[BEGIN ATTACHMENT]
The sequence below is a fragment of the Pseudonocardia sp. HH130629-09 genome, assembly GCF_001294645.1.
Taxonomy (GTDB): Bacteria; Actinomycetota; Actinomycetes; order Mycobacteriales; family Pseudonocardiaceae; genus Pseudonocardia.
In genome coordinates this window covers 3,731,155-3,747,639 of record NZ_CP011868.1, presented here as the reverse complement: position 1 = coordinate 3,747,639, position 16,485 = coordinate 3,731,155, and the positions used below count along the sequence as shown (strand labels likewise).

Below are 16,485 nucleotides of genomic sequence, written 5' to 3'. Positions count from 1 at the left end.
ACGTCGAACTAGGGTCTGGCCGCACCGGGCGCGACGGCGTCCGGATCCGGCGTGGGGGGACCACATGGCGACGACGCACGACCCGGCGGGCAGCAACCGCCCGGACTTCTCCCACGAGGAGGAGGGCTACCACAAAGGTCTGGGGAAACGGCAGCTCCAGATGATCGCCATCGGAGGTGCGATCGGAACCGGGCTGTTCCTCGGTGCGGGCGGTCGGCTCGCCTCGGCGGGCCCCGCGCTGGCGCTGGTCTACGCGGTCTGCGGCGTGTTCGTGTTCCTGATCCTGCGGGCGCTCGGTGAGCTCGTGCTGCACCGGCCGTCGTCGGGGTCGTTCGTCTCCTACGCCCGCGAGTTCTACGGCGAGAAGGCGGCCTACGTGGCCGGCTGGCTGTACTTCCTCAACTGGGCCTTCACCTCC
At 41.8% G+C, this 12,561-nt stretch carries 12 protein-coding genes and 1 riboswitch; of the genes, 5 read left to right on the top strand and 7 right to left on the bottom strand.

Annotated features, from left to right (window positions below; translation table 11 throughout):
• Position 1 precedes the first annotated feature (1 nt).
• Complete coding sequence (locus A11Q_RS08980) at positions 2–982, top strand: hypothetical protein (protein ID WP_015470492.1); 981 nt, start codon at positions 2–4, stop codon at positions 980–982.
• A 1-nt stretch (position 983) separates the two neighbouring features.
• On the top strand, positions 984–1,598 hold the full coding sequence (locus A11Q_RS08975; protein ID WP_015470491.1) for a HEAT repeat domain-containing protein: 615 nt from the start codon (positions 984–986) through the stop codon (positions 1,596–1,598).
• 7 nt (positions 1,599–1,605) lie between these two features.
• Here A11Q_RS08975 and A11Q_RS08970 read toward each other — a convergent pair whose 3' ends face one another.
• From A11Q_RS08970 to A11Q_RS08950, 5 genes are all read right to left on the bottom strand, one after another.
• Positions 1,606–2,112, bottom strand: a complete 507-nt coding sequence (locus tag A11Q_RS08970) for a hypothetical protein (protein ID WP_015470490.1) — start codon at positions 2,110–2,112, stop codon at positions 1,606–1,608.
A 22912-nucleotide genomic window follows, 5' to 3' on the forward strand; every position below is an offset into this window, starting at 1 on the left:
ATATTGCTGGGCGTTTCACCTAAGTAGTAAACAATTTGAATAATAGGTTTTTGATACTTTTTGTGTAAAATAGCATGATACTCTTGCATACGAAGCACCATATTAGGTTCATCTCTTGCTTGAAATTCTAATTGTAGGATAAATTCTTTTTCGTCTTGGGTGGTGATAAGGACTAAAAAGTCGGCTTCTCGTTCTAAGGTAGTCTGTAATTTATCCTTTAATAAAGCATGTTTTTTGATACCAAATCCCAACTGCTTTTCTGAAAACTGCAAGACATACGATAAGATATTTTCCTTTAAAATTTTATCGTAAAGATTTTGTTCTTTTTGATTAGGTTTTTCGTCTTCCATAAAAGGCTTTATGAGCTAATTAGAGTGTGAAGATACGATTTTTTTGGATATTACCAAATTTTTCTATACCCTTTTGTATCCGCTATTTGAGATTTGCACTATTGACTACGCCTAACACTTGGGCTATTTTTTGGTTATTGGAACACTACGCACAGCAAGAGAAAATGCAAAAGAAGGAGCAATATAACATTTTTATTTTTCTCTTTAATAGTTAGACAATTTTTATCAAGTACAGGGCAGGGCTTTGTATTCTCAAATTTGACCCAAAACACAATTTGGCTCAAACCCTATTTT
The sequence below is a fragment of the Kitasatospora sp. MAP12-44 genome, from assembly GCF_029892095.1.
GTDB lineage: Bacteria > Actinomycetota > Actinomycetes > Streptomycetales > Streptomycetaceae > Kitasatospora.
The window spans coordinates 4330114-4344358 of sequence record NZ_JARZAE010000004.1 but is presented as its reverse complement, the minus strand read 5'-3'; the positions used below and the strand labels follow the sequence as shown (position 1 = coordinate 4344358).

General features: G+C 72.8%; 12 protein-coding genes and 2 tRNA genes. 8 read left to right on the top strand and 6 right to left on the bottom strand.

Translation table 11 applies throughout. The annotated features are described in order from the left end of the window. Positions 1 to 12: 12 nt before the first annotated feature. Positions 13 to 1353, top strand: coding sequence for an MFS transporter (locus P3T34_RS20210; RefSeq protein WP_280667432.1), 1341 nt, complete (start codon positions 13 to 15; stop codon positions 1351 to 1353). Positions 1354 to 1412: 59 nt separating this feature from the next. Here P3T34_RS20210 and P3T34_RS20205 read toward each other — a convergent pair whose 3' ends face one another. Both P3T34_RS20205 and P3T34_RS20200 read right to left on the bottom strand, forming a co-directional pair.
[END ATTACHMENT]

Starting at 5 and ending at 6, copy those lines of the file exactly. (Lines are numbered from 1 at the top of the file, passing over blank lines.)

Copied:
ACGTCGAACTAGGGTCTGGCCGCACCGGGCGCGACGGCGTCCGGATCCGGCGTGGGGGGACCACATGGCGACGACGCACGACCCGGCGGGCAGCAACCGCCCGGACTTCTCCCACGAGGAGGAGGGCTACCACAAAGGTCTGGGGAAACGGCAGCTCCAGATGATCGCCATCGGAGGTGCGATCGGAACCGGGCTGTTCCTCGGTGCGGGCGGTCGGCTCGCCTCGGCGGGCCCCGCGCTGGCGCTGGTCTACGCGGTCTGCGGCGTGTTCGTGTTCCTGATCCTGCGGGCGCTCGGTGAGCTCGTGCTGCACCGGCCGTCGTCGGGGTCGTTCGTCTCCTACGCCCGCGAGTTCTACGGCGAGAAGGCGGCCTACGTGGCCGGCTGGCTGTACTTCCTCAACTGGGCCTTCACCTCC
At 41.8% G+C, this 12,561-nt stretch carries 12 protein-coding genes and 1 riboswitch; of the genes, 5 read left to right on the top strand and 7 right to left on the bottom strand.